…2018–2020 Astrakhan State University
Master of Arts, Russian History

2013-2018 Astrakhan State University
Bachelor of Art in History (Chinese and Russian studies)…

Alexander Meshcheryakov is a Russian historian at the Astrakhan State University who studies the history of the border relations between China and Russia. He studies the processes of cross-border interactions, cultural hybridization and Frontier in the Far East. He pays special attention to the relations between Chinese and Russian ethnic groups during the nineteenth and twentieth centuries. His another topic of research, based on the archive documents is an early history of grape growing and winemaking in Imperial Russia, bioprospecting of Imperial Russia, as well as of the formation of the Russian border in the Caspian Region.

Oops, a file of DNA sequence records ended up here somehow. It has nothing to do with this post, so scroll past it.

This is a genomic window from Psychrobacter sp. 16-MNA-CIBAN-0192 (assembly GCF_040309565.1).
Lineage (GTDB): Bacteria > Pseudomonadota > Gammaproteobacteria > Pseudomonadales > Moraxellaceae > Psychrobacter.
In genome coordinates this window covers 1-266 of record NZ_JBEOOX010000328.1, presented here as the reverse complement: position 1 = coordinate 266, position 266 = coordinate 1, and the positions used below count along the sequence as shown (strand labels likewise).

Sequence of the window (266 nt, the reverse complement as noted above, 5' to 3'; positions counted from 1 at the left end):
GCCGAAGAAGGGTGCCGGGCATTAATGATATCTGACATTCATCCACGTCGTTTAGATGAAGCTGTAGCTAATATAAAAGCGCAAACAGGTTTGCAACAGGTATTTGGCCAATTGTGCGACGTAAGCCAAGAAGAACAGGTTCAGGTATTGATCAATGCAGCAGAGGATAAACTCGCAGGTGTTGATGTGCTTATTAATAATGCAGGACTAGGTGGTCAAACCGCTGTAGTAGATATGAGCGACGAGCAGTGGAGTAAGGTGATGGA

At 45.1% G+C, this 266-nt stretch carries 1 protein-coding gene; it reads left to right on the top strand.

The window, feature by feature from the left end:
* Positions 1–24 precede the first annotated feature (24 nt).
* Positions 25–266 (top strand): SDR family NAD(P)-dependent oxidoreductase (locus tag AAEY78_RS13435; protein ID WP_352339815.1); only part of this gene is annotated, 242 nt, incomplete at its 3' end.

MemberTatiana Klepikova